Thursday, November 26, 2009

An IKEA Update

The crib and wardrobe are up and in place, and a few days ago IKEA called to say the chest-of-drawers and changing table unit we wanted were back in stock -- three weeks early! It's on its way and may even be in my hot little (and puffy and sore and so stiff, I feel arthritic! Just another lovely side-effect of being nine months pregnant!) hands by this afternoon.

Of course there's still so much to do to make Baby's nursery look warm and cozy, but getting the furniture was key. Now I can focus on finishing touches like lighting, making the bed, and getting that darned rug mounted on a rod and hung on the wall! I can't believe I've managed to leave that this late!


I am completely annoyed by how often shops in Turkey, particularly grocery stores, run out of a certain product. You'd think that they could anticipate the event and reorder when stock runs low. I feel a little forgiving when it's a small independent shop, who may not have the money to be stocking a lot in advance, and whose owner certainly doesn't have any real retail training. But when major chains, Turkish and foreign, are regularly out of something I've made a special trip to buy, it drives me crazy.

My local supermarket, Carrefour, only seems to carry Sütaş brand light yogurt half the week. But since it is the only brand of yogurt whose non-fat version tastes any good, I refuse to settle for another brand, and often go home empty-handed. My local Carrefour doesn't even sell the müsli or bread I like, and has only a very limited selection of real fruit juice, but that's a topic for another blog post. For those items, I often go to Metro Grossmarkt in a neighbouring city thirty kilometres away.

I am smarter than to make a speacial trip just to Metro, and usually combine it with other errands, stopping in at Metro on my way past. But that doesn't make me any less annoyed when I can't find what I'm looking for. After all, it's a German company, and its employees have presumably been trained well. Last week there were several items on my list that I couldn't find, including Hahne müsli, the only musli available here that is reasonably priced and doesn't have an exorbitant sugar content. A stock clerk informed me that there had been a sale on the item the previous week, and so they'd sold out. Is that an excuse? I thought to myself, outraged.

And to add salt to my wounds, when I complained to a manager, who then investigated my müsli crisis, I was informed that according to the computer, there was indeed more müsli somewhere in the store, but that it had been misplaced and was sitting on a skid somewhere high up on a shelf, and needed to be found.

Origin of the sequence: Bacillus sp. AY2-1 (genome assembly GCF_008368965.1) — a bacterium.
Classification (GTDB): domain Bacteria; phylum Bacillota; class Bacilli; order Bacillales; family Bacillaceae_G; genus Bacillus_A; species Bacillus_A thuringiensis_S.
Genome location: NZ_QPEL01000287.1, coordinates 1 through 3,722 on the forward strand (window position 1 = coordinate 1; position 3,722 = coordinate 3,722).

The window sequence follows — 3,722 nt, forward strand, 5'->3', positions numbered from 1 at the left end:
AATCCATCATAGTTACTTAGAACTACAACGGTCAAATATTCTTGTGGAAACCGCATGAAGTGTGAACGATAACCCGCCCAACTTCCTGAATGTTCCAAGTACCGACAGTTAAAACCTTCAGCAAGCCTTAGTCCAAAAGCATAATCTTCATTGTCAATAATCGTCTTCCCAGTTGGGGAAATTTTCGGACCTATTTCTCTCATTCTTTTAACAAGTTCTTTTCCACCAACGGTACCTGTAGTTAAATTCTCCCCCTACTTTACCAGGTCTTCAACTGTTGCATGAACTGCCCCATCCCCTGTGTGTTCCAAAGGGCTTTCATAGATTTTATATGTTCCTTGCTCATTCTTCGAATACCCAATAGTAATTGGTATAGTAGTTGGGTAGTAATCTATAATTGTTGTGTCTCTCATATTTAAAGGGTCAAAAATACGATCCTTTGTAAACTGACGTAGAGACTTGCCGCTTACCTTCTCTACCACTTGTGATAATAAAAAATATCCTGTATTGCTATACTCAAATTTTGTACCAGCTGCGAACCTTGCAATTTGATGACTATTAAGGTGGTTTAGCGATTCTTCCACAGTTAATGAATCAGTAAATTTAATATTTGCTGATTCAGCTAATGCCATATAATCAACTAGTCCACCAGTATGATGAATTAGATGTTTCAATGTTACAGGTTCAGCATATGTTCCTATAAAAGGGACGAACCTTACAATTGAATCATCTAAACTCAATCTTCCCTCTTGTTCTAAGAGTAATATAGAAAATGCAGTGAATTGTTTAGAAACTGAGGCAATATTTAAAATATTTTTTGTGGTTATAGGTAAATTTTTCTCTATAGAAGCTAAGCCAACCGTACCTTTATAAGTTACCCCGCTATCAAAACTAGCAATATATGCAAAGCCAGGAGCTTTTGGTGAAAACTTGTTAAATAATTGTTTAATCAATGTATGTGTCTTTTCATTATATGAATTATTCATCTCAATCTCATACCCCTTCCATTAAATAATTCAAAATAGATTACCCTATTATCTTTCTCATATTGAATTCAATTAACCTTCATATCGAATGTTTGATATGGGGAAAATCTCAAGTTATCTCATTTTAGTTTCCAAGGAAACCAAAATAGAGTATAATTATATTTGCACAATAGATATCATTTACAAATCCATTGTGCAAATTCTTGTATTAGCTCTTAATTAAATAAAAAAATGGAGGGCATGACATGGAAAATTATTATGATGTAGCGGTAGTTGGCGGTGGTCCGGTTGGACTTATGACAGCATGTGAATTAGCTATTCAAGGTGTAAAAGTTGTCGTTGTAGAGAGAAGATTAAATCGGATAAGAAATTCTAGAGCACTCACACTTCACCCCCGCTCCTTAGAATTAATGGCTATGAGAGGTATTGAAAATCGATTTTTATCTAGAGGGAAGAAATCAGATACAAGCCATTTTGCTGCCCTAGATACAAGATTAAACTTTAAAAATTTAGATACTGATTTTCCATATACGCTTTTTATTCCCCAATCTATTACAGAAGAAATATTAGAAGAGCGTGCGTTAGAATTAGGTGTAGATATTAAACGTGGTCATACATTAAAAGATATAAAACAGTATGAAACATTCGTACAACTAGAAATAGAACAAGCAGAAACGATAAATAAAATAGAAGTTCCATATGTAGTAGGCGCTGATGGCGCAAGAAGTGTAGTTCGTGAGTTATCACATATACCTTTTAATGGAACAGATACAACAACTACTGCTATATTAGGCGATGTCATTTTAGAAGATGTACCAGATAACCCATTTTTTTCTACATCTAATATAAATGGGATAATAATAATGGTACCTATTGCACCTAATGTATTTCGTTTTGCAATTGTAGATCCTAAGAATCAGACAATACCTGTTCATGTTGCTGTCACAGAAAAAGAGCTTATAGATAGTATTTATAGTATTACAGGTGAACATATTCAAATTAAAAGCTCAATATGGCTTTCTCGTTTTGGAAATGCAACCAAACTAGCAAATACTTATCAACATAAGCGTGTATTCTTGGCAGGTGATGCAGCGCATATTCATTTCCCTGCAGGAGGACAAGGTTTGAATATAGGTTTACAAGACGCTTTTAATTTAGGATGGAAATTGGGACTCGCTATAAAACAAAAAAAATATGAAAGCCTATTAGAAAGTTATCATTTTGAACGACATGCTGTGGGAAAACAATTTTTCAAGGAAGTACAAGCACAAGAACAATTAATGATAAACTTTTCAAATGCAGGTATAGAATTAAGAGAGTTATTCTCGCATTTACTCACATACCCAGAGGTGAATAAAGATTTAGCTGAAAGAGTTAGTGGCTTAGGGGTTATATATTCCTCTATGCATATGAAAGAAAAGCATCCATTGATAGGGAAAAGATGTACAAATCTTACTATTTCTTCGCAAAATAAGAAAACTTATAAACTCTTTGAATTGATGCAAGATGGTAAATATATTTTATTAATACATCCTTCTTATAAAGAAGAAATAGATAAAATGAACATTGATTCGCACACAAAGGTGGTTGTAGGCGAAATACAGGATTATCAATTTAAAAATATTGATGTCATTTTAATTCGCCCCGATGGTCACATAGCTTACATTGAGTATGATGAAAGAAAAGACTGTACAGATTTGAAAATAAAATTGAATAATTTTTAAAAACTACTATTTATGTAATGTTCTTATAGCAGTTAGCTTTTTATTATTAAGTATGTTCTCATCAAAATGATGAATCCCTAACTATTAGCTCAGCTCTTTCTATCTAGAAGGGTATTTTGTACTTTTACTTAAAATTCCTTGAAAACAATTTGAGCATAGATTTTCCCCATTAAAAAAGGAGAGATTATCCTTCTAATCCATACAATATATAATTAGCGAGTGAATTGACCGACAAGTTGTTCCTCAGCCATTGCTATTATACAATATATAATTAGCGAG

The no-sugar-added fruit juices I like were likewise out of stock that day, and rather than settle for a sugary variety, I bought none.

If I seem unusually picky, might I defend myself by explaining the incredible joy I felt when I finally found these favourite grocery items of mine in the first place. In the case of the yogurt, I taste-tested a different brand's fat-free variety every week, deeming them all absolutely awful, before discovering Sütaş' delicious, creamy, you'd-never-guess-it-was-low-fat yogurt. And with the müsli, I went from one extreme -- no müsli -- to buying extremely expensive 150-gram boxes of sweetened Turkish varieties, which would be empty after three breakfasts, it seemed. And I'd gone over two years without drinking any juice at all, stubbornly refusing to drink the admittedly delicious sour cherry and other flavoured 'nectars' which contained no more than 20% real juice and lots of added sugar, and fondly reminiscing about my freezer back in Toronto, which had always been full of tins of Minute Maid frozen pure orange juice -- with pulp and added calcium. So the discovery of new products I truly loved was so sweet, that the disappointment of not being able to find them is all the greater.

Wednesday, November 25, 2009

Fake or Forsake?

Which is worse: a fake tree or no tree?

I've lost my objectivity, my perspective, and don't know whether I've cleverly adapted to my surroundings, making do with what's available to me, or sunk to a new low.

My first year in Turkey, I went back to Canada for Christmas, where I enjoyed my family's real tree -- which my father had sawed down himself -- and all the wonder that comes with it, good and bad: the wonderful scent of the pine, the needles on the carpet, the dripped candle wax.

My second year, I got lucky: even though I'd started the job I have now, that gives us foreigners only one day off at Christmas, it fell on a Friday and I went to my brother's in England for a few days, where I enjoyed sevent-two hours of snow and Christmas cheer, and even a traditional Weihnachtsmarkt courtesy of Birmingham's twin city, Frankfurt.

But by my third year, I was stuck: Christmas fell mid-week and I was going to be stuck in this Mediterranean city, snowless, family-less, Christmas spirit-less. So I decided enough was enough; if I wanted to truly call this place home, I had to recreate Christmas for myself and my new Turkish family.

So I hunted down a small potted fir tree of some sort, a few baubles and twinkle lights, and set them up in my tiny living room, extremely satisfied. It wasn't the traditional Christmas I'd grown up with, but it was better than the guilt I'd have felt, had I relied on my expat friends' efforts to create some holiday atmosphere. I was able to host a few lovely get-togethers around the tree, replete with Christmas music and mulled wine; I even put presents under the tree!

But the little potted tree was unhappy, and eventually died. I also felt silly for having paid as much as I did, and for the number of people I'd had to involve in my quest to find it in the first place. I'd felt like I was the only person in all of Turkey looking for a Christmas tree, and was puzzled to see all the Turkish households with ''New Year's trees'' of their own, bigger and better than mine.